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(London, UK, 8 December 2022) A new report published today has highlighted serious safety concerns relating to the misdiagnosis of pulmonary embolisms. It states that there was a minimum of 400 deaths attributable to pulmonary embolism misdiagnosis from March 2021 to April 2022 in England and Wales, with deaths in some regions almost three times the national average.
This research has been carried out by Tim Edwards, an expert in risk management, and published by the charity Patient Safety Learning. Tim started this review following the premature death of his mother, Jenny Edwards, from a pulmonary embolism. He was concerned about the low quality of the investigation which took place following her death and the lack of assurance he received that any learning would be taken from this event.
The report highlights clear safety issues in relation to staff, training, and equipment. Concerns around resource gaps have also been expressed by the Royal College of Radiologists and its members. The report also highlights evidence that the NHS is not applying pulmonary embolism guidance considered best practice in comparable European countries and sets out nine calls for action to improve pulmonary embolism care. Tim’s concerns were also highlighted in a House of Commons debate led by Halen Hayes, MP for Dulwich and West Norwood, on the 30 November 2022.
Commenting on the report, Tim Edwards said:
"My research found that there are hundreds of people who, like my mother Jenny, died from pulmonary embolism following misdiagnosis. It is vital we learn from these deaths, and the errors that have occurred, so we can take action to improve pulmonary embolism care. By publishing this report, I hope to start a dialogue that leads to positive change, so others do not suffer the loss of a loved one as we have."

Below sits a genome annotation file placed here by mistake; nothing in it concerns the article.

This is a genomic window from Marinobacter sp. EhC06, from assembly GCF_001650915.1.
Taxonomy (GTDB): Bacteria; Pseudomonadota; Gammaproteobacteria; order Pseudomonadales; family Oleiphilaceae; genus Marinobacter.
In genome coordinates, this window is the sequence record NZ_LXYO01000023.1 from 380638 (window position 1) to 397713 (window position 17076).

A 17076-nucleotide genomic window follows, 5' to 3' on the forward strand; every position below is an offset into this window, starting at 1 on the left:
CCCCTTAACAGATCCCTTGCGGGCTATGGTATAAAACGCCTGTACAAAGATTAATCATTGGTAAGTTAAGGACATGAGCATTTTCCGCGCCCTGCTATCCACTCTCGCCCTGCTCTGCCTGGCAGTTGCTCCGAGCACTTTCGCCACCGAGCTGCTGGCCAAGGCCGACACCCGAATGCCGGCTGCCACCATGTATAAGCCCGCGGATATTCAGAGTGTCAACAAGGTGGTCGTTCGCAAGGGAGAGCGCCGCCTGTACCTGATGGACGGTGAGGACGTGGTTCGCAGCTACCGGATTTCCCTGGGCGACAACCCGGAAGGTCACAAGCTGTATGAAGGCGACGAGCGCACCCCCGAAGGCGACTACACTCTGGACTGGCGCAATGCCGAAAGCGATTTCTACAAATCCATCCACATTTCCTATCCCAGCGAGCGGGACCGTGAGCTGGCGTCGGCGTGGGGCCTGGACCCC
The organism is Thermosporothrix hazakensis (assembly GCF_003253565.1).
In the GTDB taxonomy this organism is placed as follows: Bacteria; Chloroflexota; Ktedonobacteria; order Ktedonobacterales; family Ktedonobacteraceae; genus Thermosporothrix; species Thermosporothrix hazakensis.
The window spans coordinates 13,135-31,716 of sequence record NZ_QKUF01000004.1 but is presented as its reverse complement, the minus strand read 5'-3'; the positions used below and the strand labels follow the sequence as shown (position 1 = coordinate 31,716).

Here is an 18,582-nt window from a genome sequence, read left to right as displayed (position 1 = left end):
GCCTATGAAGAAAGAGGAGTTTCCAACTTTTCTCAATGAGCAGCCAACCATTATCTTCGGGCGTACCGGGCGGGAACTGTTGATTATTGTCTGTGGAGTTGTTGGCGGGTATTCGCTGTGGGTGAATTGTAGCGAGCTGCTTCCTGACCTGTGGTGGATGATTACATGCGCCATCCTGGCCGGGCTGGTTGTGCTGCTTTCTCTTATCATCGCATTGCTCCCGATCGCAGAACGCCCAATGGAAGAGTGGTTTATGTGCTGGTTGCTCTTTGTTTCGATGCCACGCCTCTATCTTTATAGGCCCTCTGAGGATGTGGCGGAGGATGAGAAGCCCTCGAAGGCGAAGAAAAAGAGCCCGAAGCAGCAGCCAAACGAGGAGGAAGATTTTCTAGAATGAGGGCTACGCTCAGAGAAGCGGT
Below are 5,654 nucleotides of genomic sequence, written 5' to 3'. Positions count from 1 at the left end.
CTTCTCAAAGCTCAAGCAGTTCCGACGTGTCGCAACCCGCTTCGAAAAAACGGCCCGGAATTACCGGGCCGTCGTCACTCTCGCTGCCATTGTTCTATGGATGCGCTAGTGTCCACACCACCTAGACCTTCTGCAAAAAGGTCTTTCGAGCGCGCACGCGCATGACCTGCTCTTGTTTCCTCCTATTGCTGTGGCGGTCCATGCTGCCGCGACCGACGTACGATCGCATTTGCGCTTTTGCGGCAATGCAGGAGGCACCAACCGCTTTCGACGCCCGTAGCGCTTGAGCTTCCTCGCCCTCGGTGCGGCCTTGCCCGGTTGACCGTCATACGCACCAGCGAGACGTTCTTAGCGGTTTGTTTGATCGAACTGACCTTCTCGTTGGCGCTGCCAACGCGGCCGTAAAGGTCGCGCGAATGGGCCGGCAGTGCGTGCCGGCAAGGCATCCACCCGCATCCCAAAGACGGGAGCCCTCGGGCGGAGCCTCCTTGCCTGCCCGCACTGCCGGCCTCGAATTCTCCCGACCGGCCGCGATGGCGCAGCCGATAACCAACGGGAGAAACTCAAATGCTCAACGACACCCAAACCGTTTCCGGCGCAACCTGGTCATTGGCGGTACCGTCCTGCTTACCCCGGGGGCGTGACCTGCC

Helen Hughes, Chief Executive of Patient Safety Learning said:
“This new report highlights serious patient safety concerns relating to the diagnosis of pulmonary embolisms. Urgent action is now needed to ensure that guidelines and diagnostic processes are up to date and that clinicians have the resources they need to deliver safe and effective care. It is also vital that we increase awareness of the key symptoms of pulmonary embolisms among both healthcare professionals and the wider public. Patient Safety Learning are proud to be supporting Tim and his campaign for improvement in pulmonary embolism care and to reduce avoidable deaths.”
Notes to editors
2. The Royal College of Radiologists report that 41% of clinical radiologists do not have the equipment they need, and that the UK has fewer scanners than most comparable OECD countries - 8.8 per million of population in the UK compared to 18.2 in France and 35.1 in Germany. They also raise that there is a high vacancy rate of clinical radiologists, 8%, with over 50% of vacancies unfilled for over a year. Data extracted from The Royal College of Radiologists. Clinical Radiology UK Workforce Census 2021 report. London: The Royal College of Radiologists, 2022.
3. Helen Hayes, MP for Dulwich and West Norwood, led an Adjournment Debate in the House of Commons on Wednesday 30 November 2022 highlighting patient safety concerns relating to the diagnosis of pulmonary embolisms. This was formally responded to by Helen Whately MP, Minister for Social Care at the Department of Health and Social Care. The full transcript can be found here.
4. Patient Safety Learning is a charity and independent voice for improving patient safety. We harness the knowledge, enthusiasm and commitment of healthcare organisations, professionals and patients for system-wide change and the reduction of harm. We support safety improvement through policy, influencing and campaigning and the development of ‘how to’ resources such as the hub, our free award-winning platform to share learning for patient safety.